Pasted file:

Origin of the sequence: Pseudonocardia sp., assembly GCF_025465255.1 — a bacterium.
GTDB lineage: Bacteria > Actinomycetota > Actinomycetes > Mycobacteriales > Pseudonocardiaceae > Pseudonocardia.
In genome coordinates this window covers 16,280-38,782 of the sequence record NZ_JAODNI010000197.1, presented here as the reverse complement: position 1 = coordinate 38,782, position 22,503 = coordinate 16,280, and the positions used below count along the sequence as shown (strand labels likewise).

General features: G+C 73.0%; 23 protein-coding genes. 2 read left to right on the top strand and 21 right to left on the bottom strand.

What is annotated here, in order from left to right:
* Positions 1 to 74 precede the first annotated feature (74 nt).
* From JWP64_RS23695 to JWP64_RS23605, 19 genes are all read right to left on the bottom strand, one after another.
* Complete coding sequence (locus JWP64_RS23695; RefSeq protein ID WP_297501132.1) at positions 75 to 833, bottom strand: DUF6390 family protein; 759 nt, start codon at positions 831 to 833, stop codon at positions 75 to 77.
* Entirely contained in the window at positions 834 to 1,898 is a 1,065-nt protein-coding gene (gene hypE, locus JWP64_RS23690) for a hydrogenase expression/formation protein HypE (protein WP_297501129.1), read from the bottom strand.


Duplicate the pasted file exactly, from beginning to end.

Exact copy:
Origin of the sequence: Pseudonocardia sp., assembly GCF_025465255.1 — a bacterium.
GTDB lineage: Bacteria > Actinomycetota > Actinomycetes > Mycobacteriales > Pseudonocardiaceae > Pseudonocardia.
In genome coordinates this window covers 16,280-38,782 of the sequence record NZ_JAODNI010000197.1, presented here as the reverse complement: position 1 = coordinate 38,782, position 22,503 = coordinate 16,280, and the positions used below count along the sequence as shown (strand labels likewise).

General features: G+C 73.0%; 23 protein-coding genes. 2 read left to right on the top strand and 21 right to left on the bottom strand.

What is annotated here, in order from left to right:
* Positions 1 to 74 precede the first annotated feature (74 nt).
* From JWP64_RS23695 to JWP64_RS23605, 19 genes are all read right to left on the bottom strand, one after another.
* Complete coding sequence (locus JWP64_RS23695; RefSeq protein ID WP_297501132.1) at positions 75 to 833, bottom strand: DUF6390 family protein; 759 nt, start codon at positions 831 to 833, stop codon at positions 75 to 77.
* Entirely contained in the window at positions 834 to 1,898 is a 1,065-nt protein-coding gene (gene hypE, locus JWP64_RS23690) for a hydrogenase expression/formation protein HypE (protein WP_297501129.1), read from the bottom strand.